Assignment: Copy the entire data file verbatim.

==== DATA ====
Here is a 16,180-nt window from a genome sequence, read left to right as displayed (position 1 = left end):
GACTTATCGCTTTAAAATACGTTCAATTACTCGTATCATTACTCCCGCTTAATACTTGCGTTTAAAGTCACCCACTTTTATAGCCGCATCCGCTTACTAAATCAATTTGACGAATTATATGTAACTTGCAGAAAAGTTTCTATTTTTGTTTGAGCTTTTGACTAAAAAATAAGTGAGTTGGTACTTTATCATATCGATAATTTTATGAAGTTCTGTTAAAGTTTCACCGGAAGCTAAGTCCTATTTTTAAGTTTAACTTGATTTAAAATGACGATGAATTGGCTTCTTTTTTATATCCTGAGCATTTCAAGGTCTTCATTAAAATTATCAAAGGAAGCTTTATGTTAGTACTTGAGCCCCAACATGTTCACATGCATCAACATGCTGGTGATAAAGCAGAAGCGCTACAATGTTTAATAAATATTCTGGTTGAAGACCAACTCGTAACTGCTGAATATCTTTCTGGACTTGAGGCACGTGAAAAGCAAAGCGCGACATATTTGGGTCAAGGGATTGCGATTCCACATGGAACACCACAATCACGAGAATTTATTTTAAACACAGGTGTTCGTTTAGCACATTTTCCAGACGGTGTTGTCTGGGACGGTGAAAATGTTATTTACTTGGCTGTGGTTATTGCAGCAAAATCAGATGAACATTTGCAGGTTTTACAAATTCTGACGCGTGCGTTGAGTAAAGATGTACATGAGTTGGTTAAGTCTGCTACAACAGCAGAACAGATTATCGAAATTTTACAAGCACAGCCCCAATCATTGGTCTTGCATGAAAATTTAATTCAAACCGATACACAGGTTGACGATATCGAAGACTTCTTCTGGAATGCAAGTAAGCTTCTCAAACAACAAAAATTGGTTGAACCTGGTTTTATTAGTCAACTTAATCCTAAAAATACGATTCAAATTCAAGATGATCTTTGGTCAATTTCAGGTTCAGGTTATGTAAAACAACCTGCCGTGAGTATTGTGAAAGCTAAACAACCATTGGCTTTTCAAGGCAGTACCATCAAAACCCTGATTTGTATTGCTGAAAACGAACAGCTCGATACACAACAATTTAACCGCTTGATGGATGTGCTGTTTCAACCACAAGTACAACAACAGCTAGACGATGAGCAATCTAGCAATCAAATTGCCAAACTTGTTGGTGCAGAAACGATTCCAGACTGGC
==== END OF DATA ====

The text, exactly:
Here is a 16,180-nt window from a genome sequence, read left to right as displayed (position 1 = left end):
GACTTATCGCTTTAAAATACGTTCAATTACTCGTATCATTACTCCCGCTTAATACTTGCGTTTAAAGTCACCCACTTTTATAGCCGCATCCGCTTACTAAATCAATTTGACGAATTATATGTAACTTGCAGAAAAGTTTCTATTTTTGTTTGAGCTTTTGACTAAAAAATAAGTGAGTTGGTACTTTATCATATCGATAATTTTATGAAGTTCTGTTAAAGTTTCACCGGAAGCTAAGTCCTATTTTTAAGTTTAACTTGATTTAAAATGACGATGAATTGGCTTCTTTTTTATATCCTGAGCATTTCAAGGTCTTCATTAAAATTATCAAAGGAAGCTTTATGTTAGTACTTGAGCCCCAACATGTTCACATGCATCAACATGCTGGTGATAAAGCAGAAGCGCTACAATGTTTAATAAATATTCTGGTTGAAGACCAACTCGTAACTGCTGAATATCTTTCTGGACTTGAGGCACGTGAAAAGCAAAGCGCGACATATTTGGGTCAAGGGATTGCGATTCCACATGGAACACCACAATCACGAGAATTTATTTTAAACACAGGTGTTCGTTTAGCACATTTTCCAGACGGTGTTGTCTGGGACGGTGAAAATGTTATTTACTTGGCTGTGGTTATTGCAGCAAAATCAGATGAACATTTGCAGGTTTTACAAATTCTGACGCGTGCGTTGAGTAAAGATGTACATGAGTTGGTTAAGTCTGCTACAACAGCAGAACAGATTATCGAAATTTTACAAGCACAGCCCCAATCATTGGTCTTGCATGAAAATTTAATTCAAACCGATACACAGGTTGACGATATCGAAGACTTCTTCTGGAATGCAAGTAAGCTTCTCAAACAACAAAAATTGGTTGAACCTGGTTTTATTAGTCAACTTAATCCTAAAAATACGATTCAAATTCAAGATGATCTTTGGTCAATTTCAGGTTCAGGTTATGTAAAACAACCTGCCGTGAGTATTGTGAAAGCTAAACAACCATTGGCTTTTCAAGGCAGTACCATCAAAACCCTGATTTGTATTGCTGAAAACGAACAGCTCGATACACAACAATTTAACCGCTTGATGGATGTGCTGTTTCAACCACAAGTACAACAACAGCTAGACGATGAGCAATCTAGCAATCAAATTGCCAAACTTGTTGGTGCAGAAACGATTCCAGACTGGC